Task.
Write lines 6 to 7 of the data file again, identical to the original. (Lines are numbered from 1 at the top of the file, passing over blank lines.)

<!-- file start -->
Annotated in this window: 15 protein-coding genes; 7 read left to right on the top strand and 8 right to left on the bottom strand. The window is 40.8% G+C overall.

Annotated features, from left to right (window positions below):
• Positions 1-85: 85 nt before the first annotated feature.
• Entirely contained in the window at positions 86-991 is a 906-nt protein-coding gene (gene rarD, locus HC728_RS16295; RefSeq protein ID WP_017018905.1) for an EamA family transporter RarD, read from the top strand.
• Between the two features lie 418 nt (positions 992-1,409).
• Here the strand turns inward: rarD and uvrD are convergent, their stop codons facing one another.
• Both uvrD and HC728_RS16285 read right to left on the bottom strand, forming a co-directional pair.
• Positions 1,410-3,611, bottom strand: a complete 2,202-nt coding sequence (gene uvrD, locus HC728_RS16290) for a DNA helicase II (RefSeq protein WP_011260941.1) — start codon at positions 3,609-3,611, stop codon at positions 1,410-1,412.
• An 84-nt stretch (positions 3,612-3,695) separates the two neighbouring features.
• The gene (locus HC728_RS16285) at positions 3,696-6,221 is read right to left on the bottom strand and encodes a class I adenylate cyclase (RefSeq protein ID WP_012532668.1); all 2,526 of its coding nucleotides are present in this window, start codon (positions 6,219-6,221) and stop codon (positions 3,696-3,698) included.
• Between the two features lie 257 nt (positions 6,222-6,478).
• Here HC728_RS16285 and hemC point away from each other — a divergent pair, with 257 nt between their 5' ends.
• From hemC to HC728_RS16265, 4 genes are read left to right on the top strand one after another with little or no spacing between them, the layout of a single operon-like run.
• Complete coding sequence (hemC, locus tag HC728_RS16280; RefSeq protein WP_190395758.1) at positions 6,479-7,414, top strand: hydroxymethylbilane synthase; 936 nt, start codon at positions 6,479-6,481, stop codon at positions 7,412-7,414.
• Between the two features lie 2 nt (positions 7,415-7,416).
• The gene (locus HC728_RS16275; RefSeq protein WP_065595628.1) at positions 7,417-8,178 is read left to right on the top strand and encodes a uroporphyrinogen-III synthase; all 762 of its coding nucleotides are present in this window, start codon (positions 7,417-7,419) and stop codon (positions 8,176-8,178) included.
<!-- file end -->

• Here the strand turns inward: rarD and uvrD are convergent, their stop codons facing one another.
• Both uvrD and HC728_RS16285 read right to left on the bottom strand, forming a co-directional pair.